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    I've been using it for about a month as a Chrome extension, which at least at the time was still in beta. It hasn't caused any problems on either the Linux or Windows boxes. It appears to be working as intended on both systems. The sliders discussed in the article only appear if you are viewing a page that has identified or candidate cookie tracking characteristics. Some it blocks itself. Others, you have to use a slider on to set whether it will be blocked or wait until the program acquires enough data about that site to make a decision to block. The program does not use a blacklist of sites, although it comes with a white list built in of sites that honor the do not track browser setting. But once a tracking cookie is blocked, it's blocked for all sites you visit. So this isn't instant complete tracking cookie security. It's designed to improve your experience with the number of sites whose tracking cookies follow your tracks around the Web. But this is not a mature program. Its effectiveness will improve with each update.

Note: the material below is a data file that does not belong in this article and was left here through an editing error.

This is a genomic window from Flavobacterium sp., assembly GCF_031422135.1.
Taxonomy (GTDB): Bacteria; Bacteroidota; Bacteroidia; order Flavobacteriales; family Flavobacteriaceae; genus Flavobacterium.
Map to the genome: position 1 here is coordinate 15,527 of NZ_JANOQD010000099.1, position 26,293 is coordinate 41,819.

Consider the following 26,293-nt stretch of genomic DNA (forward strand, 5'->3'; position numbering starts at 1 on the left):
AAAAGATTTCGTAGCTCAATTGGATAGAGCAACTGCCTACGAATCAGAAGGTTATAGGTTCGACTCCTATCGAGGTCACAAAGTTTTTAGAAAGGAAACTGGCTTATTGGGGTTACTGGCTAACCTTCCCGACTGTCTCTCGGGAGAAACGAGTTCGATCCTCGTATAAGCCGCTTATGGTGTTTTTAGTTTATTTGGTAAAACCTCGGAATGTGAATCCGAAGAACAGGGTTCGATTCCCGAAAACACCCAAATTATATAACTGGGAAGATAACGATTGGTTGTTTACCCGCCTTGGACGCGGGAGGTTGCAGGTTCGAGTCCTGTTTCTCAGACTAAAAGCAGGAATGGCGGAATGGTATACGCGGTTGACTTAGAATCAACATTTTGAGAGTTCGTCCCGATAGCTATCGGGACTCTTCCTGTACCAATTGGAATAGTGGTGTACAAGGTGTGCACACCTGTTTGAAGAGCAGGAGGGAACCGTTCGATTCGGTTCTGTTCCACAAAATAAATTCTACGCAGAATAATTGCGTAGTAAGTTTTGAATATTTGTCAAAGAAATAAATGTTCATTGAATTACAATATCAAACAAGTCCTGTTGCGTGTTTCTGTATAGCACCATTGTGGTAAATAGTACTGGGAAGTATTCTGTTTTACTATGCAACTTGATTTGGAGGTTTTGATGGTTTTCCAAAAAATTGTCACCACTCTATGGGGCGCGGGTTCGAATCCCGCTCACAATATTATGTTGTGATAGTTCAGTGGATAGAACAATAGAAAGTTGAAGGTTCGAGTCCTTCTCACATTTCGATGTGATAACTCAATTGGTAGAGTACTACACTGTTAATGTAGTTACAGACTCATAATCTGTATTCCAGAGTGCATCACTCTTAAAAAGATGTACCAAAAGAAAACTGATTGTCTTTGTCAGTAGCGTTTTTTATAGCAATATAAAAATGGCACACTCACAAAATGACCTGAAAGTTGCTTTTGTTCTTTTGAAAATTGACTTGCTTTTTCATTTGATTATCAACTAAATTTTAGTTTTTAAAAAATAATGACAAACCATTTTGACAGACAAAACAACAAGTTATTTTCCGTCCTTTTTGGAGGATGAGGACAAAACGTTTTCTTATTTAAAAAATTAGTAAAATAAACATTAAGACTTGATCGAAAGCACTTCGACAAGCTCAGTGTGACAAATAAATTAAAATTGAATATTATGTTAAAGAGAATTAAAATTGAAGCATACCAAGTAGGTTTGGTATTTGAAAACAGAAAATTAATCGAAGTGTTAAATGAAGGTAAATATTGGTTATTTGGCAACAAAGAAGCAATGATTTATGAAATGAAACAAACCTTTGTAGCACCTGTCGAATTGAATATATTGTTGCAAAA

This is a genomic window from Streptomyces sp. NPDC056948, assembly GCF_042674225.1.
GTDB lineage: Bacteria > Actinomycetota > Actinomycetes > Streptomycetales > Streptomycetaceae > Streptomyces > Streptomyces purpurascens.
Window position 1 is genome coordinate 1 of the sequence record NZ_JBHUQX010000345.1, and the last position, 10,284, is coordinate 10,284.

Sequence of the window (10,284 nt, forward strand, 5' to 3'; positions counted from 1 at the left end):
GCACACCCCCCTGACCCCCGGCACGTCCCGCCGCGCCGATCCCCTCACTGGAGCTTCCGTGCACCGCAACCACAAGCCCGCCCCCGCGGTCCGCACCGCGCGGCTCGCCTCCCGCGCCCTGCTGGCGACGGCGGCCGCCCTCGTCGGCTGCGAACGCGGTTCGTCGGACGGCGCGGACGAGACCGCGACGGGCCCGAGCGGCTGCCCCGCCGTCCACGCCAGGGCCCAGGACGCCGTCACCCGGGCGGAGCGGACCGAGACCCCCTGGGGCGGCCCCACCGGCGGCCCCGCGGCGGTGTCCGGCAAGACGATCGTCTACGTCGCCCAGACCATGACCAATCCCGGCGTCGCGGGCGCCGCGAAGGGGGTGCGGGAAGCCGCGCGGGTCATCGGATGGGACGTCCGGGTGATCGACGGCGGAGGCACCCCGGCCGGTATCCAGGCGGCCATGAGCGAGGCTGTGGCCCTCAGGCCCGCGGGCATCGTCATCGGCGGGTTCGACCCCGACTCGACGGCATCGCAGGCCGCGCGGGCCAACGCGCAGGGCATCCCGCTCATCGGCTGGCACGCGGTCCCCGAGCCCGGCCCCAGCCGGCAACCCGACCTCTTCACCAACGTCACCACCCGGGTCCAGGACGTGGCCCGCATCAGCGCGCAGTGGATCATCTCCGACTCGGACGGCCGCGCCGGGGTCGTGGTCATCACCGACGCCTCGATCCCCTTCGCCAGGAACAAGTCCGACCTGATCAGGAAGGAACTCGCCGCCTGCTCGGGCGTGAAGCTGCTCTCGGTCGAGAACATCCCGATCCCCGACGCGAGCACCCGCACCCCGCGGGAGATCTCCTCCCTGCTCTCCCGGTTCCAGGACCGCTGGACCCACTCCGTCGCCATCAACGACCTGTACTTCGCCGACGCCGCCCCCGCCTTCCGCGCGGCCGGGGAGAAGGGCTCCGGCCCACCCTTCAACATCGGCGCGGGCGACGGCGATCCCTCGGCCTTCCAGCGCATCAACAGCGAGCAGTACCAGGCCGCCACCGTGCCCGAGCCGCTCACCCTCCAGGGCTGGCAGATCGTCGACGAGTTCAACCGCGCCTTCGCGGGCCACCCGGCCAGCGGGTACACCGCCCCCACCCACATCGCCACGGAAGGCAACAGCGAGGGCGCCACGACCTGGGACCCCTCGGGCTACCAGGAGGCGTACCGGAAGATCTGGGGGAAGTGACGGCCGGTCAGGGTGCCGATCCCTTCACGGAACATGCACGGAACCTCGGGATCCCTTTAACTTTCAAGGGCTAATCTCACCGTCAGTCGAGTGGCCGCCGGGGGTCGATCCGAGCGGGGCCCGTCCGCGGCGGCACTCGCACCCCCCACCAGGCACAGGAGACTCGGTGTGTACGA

Gonzalo San Gil, PhD.

Help EFF Test Privacy Badger, Our New Tool to Stop Creepy Online Tracking | Electronic ... - 3 views

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    "EFF is launching a new extension for Firefox and Chrome called Privacy Badger. Privacy Badger automatically detects and blocks spying ads around the Web, and the invisible trackers that feed information to them. You can try it out today:"
Gonzalo San Gil, PhD.

Chilling Effects DMCA Archive is "Repugnant", Copyright Group Says | TorrentFreak - 1 views

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    " Andy on March 16, 2014 C: 2 Breaking If it wasn't for the Chilling Effects DMCA clearing house the actions of those abusing the DMCA would go largely unreported. Still, the Copyright Alliance doesn't like the site, this week describing the information resource as "repugnant" to the DMCA. Unsurprisingly, Chilling Effects sees things differently."
Gonzalo San Gil, PhD.

International Principles on the Application of Human Rights to Communications Surveilla... - 1 views